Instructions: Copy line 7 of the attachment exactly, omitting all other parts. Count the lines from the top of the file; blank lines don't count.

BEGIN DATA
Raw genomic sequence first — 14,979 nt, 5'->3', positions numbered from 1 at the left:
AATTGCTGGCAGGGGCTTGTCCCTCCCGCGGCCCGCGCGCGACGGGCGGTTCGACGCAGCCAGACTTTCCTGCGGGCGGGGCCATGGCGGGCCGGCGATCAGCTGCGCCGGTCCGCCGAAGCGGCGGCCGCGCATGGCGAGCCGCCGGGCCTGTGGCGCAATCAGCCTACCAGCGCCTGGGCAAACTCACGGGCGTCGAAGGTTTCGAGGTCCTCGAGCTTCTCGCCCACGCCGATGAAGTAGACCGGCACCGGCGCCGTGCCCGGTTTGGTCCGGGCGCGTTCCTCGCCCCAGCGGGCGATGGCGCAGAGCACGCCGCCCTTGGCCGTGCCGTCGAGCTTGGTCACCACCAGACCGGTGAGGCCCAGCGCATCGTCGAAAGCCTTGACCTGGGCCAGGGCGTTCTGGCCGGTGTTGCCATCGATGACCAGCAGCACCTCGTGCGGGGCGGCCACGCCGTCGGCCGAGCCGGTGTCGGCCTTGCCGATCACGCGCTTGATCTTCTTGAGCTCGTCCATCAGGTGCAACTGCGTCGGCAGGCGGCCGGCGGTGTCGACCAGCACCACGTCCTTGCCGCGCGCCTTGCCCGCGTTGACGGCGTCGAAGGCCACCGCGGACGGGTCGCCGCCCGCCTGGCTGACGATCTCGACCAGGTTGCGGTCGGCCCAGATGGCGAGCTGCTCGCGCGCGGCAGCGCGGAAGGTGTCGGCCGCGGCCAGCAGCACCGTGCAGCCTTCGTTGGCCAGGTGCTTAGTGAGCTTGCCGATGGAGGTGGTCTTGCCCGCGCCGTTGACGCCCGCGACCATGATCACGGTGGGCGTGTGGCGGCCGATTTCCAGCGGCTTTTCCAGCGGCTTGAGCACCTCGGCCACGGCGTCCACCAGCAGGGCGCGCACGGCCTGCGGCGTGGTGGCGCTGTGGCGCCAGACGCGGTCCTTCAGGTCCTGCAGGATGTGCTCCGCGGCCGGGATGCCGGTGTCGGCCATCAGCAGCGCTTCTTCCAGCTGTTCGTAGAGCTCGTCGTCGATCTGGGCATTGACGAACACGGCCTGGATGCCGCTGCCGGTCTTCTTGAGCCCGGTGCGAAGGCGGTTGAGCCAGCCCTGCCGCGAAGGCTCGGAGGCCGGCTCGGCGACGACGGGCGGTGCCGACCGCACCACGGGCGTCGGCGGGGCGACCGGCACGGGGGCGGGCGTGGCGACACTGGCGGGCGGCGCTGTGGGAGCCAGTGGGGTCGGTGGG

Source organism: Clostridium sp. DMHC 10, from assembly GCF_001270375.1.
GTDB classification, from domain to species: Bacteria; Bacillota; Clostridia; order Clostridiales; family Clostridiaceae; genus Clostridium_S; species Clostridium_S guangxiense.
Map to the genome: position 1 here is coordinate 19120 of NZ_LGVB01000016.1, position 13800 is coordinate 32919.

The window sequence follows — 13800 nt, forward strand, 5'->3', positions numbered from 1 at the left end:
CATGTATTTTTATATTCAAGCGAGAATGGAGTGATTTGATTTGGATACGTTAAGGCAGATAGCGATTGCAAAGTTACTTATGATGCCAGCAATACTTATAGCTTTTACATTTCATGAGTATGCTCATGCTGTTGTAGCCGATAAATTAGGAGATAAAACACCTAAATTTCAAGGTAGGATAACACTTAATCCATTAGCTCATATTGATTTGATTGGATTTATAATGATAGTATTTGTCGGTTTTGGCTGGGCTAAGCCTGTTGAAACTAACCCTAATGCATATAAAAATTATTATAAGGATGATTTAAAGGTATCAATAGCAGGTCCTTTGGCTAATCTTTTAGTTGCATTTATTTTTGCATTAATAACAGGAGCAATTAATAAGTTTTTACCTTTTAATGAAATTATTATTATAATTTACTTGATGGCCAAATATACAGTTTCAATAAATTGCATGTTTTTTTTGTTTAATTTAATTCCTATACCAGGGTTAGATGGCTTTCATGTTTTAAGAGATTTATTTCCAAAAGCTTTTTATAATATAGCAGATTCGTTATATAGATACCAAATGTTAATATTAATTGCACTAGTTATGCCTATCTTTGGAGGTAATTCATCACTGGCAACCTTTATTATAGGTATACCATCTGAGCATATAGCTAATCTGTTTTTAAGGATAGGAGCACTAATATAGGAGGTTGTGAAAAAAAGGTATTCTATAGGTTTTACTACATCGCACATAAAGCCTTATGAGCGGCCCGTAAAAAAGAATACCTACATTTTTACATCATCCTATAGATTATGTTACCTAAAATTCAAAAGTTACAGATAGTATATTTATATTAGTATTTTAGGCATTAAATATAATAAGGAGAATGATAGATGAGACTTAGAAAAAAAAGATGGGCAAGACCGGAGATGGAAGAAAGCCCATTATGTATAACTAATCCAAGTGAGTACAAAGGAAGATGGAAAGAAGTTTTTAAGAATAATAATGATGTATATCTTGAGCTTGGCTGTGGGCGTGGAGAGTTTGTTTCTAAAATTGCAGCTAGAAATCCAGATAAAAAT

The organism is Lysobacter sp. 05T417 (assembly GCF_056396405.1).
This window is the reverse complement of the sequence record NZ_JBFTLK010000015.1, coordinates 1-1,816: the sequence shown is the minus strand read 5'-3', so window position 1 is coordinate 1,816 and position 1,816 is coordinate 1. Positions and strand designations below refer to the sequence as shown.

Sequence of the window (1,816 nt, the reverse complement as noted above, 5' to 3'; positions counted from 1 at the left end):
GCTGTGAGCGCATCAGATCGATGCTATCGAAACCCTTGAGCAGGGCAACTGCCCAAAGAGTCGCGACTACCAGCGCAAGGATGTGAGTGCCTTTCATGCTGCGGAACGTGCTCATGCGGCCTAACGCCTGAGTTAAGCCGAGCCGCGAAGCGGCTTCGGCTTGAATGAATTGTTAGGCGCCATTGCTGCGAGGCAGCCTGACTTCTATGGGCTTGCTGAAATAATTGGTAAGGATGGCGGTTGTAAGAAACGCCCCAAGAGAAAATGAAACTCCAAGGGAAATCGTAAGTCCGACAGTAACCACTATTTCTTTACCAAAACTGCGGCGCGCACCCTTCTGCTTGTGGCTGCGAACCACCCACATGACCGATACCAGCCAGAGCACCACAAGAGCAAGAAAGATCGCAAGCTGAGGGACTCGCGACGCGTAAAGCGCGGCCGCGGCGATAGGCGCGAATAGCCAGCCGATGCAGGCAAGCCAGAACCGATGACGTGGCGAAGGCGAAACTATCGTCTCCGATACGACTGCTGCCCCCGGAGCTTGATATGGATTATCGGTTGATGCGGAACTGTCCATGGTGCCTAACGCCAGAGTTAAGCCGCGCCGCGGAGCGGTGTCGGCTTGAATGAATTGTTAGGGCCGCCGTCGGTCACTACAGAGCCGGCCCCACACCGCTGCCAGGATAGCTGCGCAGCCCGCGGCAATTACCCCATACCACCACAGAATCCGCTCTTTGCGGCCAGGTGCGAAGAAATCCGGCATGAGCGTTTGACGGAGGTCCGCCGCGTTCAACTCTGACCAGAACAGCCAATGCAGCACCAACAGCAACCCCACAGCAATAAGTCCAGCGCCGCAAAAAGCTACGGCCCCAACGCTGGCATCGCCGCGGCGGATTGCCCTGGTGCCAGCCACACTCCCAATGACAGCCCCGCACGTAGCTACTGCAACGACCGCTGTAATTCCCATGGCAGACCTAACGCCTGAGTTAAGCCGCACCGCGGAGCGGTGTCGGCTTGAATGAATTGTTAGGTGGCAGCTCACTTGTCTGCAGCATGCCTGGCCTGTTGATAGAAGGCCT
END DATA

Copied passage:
CATGTATTTTTATATTCAAGCGAGAATGGAGTGATTTGATTTGGATACGTTAAGGCAGATAGCGATTGCAAAGTTACTTATGATGCCAGCAATACTTATAGCTTTTACATTTCATGAGTATGCTCATGCTGTTGTAGCCGATAAATTAGGAGATAAAACACCTAAATTTCAAGGTAGGATAACACTTAATCCATTAGCTCATATTGATTTGATTGGATTTATAATGATAGTATTTGTCGGTTTTGGCTGGGCTAAGCCTGTTGAAACTAACCCTAATGCATATAAAAATTATTATAAGGATGATTTAAAGGTATCAATAGCAGGTCCTTTGGCTAATCTTTTAGTTGCATTTATTTTTGCATTAATAACAGGAGCAATTAATAAGTTTTTACCTTTTAATGAAATTATTATTATAATTTACTTGATGGCCAAATATACAGTTTCAATAAATTGCATGTTTTTTTTGTTTAATTTAATTCCTATACCAGGGTTAGATGGCTTTCATGTTTTAAGAGATTTATTTCCAAAAGCTTTTTATAATATAGCAGATTCGTTATATAGATACCAAATGTTAATATTAATTGCACTAGTTATGCCTATCTTTGGAGGTAATTCATCACTGGCAACCTTTATTATAGGTATACCATCTGAGCATATAGCTAATCTGTTTTTAAGGATAGGAGCACTAATATAGGAGGTTGTGAAAAAAAGGTATTCTATAGGTTTTACTACATCGCACATAAAGCCTTATGAGCGGCCCGTAAAAAAGAATACCTACATTTTTACATCATCCTATAGATTATGTTACCTAAAATTCAAAAGTTACAGATAGTATATTTATATTAGTATTTTAGGCATTAAATATAATAAGGAGAATGATAGATGAGACTTAGAAAAAAAAGATGGGCAAGACCGGAGATGGAAGAAAGCCCATTATGTATAACTAATCCAAGTGAGTACAAAGGAAGATGGAAAGAAGTTTTTAAGAATAATAATGATGTATATCTTGAGCTTGGCTGTGGGCGTGGAGAGTTTGTTTCTAAAATTGCAGCTAGAAATCCAGATAAAAAT